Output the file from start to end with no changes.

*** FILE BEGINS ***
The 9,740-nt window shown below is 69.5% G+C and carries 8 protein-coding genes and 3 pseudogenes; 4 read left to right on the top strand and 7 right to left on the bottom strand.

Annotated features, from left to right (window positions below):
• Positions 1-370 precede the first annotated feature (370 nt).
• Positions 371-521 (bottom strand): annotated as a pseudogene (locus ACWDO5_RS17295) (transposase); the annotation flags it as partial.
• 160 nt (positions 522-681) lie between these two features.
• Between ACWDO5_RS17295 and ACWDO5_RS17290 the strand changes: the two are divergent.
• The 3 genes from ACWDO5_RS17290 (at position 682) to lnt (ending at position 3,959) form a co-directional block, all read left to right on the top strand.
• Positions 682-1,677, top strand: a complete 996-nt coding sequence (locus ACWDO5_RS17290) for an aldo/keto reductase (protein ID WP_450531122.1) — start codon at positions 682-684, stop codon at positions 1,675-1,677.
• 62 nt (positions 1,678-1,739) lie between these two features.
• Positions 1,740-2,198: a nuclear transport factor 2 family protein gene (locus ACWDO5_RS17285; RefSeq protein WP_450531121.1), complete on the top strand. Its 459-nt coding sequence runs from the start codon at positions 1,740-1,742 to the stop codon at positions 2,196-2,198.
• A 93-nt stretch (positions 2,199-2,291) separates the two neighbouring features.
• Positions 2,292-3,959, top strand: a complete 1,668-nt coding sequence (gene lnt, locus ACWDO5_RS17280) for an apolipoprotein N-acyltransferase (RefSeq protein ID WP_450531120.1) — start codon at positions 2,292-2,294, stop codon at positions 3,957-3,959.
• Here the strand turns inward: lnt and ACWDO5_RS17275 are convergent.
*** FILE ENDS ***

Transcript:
The 9,740-nt window shown below is 69.5% G+C and carries 8 protein-coding genes and 3 pseudogenes; 4 read left to right on the top strand and 7 right to left on the bottom strand.

Annotated features, from left to right (window positions below):
• Positions 1-370 precede the first annotated feature (370 nt).
• Positions 371-521 (bottom strand): annotated as a pseudogene (locus ACWDO5_RS17295) (transposase); the annotation flags it as partial.
• 160 nt (positions 522-681) lie between these two features.
• Between ACWDO5_RS17295 and ACWDO5_RS17290 the strand changes: the two are divergent.
• The 3 genes from ACWDO5_RS17290 (at position 682) to lnt (ending at position 3,959) form a co-directional block, all read left to right on the top strand.
• Positions 682-1,677, top strand: a complete 996-nt coding sequence (locus ACWDO5_RS17290) for an aldo/keto reductase (protein ID WP_450531122.1) — start codon at positions 682-684, stop codon at positions 1,675-1,677.
• 62 nt (positions 1,678-1,739) lie between these two features.
• Positions 1,740-2,198: a nuclear transport factor 2 family protein gene (locus ACWDO5_RS17285; RefSeq protein WP_450531121.1), complete on the top strand. Its 459-nt coding sequence runs from the start codon at positions 1,740-1,742 to the stop codon at positions 2,196-2,198.
• A 93-nt stretch (positions 2,199-2,291) separates the two neighbouring features.
• Positions 2,292-3,959, top strand: a complete 1,668-nt coding sequence (gene lnt, locus ACWDO5_RS17280) for an apolipoprotein N-acyltransferase (RefSeq protein ID WP_450531120.1) — start codon at positions 2,292-2,294, stop codon at positions 3,957-3,959.
• Here the strand turns inward: lnt and ACWDO5_RS17275 are convergent.